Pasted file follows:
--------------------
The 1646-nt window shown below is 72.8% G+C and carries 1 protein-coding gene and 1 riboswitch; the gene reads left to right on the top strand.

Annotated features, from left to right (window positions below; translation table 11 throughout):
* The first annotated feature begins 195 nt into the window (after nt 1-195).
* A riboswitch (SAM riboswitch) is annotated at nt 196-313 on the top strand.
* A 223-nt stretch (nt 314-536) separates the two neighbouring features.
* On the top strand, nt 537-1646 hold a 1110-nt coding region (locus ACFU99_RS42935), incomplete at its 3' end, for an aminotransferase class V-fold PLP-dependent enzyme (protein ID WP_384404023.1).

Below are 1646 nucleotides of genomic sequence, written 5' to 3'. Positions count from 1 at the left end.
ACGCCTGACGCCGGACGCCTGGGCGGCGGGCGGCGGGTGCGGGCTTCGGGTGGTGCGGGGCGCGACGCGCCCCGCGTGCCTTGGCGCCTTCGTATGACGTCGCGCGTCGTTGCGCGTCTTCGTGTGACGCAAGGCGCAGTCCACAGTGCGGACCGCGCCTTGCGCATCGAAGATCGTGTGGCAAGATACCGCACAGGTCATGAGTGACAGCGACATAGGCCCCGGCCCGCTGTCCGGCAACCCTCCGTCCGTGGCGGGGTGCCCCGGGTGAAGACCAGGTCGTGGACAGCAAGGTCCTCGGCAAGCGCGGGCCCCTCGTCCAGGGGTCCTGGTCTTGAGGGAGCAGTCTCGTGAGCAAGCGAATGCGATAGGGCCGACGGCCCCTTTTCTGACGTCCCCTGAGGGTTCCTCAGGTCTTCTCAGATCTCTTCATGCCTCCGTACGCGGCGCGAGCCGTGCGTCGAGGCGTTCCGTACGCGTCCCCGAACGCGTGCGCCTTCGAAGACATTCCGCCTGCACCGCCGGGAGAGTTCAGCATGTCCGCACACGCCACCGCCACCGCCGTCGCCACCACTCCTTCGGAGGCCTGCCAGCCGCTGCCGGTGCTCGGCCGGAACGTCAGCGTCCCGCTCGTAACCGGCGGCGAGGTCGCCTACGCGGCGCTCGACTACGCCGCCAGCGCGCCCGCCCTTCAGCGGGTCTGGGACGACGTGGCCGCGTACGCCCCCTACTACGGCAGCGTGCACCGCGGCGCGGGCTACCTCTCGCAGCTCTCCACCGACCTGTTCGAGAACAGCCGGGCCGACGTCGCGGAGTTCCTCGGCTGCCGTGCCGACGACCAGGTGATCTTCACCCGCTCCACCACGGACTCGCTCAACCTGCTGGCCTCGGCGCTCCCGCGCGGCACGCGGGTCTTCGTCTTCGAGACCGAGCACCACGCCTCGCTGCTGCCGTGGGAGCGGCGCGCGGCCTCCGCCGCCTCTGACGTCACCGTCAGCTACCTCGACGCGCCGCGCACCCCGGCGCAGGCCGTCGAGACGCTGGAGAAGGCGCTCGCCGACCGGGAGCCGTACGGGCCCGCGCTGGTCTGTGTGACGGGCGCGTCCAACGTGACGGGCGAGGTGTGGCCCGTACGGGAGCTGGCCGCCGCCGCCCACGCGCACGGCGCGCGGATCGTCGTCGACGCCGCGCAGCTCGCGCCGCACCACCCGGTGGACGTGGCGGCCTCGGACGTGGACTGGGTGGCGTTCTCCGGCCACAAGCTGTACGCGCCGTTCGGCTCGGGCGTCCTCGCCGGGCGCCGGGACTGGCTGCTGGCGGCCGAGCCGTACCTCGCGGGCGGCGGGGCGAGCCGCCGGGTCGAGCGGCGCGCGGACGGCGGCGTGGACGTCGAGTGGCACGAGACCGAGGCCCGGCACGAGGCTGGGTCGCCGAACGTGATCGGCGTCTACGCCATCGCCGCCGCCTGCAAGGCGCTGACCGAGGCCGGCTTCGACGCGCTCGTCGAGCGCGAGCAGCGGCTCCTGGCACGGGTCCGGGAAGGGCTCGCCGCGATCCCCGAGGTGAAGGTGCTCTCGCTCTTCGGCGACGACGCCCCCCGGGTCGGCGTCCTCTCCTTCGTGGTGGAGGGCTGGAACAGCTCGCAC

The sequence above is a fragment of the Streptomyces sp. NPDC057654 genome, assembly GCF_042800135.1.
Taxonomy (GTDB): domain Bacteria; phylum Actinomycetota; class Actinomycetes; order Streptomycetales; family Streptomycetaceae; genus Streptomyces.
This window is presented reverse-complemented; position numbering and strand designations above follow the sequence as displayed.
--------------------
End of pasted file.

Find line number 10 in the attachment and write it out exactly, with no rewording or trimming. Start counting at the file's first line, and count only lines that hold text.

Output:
Taxonomy (GTDB): domain Bacteria; phylum Actinomycetota; class Actinomycetes; order Streptomycetales; family Streptomycetaceae; genus Streptomyces.